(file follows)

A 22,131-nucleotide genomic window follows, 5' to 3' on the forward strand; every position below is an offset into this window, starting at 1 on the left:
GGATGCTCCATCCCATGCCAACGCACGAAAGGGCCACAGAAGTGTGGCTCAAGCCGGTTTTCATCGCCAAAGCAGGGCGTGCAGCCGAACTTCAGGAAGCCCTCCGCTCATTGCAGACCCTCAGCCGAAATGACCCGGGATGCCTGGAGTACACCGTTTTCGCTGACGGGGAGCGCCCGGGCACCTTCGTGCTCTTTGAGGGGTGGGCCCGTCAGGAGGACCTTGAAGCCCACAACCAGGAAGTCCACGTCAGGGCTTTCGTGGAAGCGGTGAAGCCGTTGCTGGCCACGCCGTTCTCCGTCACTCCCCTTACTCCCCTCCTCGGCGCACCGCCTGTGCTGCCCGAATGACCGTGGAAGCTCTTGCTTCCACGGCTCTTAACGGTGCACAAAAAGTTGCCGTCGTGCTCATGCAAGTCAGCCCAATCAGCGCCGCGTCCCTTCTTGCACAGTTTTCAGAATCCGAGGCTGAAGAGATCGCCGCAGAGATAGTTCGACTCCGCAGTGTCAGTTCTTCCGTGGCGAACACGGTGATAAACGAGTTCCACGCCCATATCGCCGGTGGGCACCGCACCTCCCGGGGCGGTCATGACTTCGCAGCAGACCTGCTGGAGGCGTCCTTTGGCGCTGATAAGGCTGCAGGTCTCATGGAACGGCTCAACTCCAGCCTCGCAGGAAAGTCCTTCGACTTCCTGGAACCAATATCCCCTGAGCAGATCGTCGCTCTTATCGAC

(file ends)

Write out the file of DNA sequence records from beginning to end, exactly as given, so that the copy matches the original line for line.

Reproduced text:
A 22,131-nucleotide genomic window follows, 5' to 3' on the forward strand; every position below is an offset into this window, starting at 1 on the left:
GGATGCTCCATCCCATGCCAACGCACGAAAGGGCCACAGAAGTGTGGCTCAAGCCGGTTTTCATCGCCAAAGCAGGGCGTGCAGCCGAACTTCAGGAAGCCCTCCGCTCATTGCAGACCCTCAGCCGAAATGACCCGGGATGCCTGGAGTACACCGTTTTCGCTGACGGGGAGCGCCCGGGCACCTTCGTGCTCTTTGAGGGGTGGGCCCGTCAGGAGGACCTTGAAGCCCACAACCAGGAAGTCCACGTCAGGGCTTTCGTGGAAGCGGTGAAGCCGTTGCTGGCCACGCCGTTCTCCGTCACTCCCCTTACTCCCCTCCTCGGCGCACCGCCTGTGCTGCCCGAATGACCGTGGAAGCTCTTGCTTCCACGGCTCTTAACGGTGCACAAAAAGTTGCCGTCGTGCTCATGCAAGTCAGCCCAATCAGCGCCGCGTCCCTTCTTGCACAGTTTTCAGAATCCGAGGCTGAAGAGATCGCCGCAGAGATAGTTCGACTCCGCAGTGTCAGTTCTTCCGTGGCGAACACGGTGATAAACGAGTTCCACGCCCATATCGCCGGTGGGCACCGCACCTCCCGGGGCGGTCATGACTTCGCAGCAGACCTGCTGGAGGCGTCCTTTGGCGCTGATAAGGCTGCAGGTCTCATGGAACGGCTCAACTCCAGCCTCGCAGGAAAGTCCTTCGACTTCCTGGAACCAATATCCCCTGAGCAGATCGTCGCTCTTATCGAC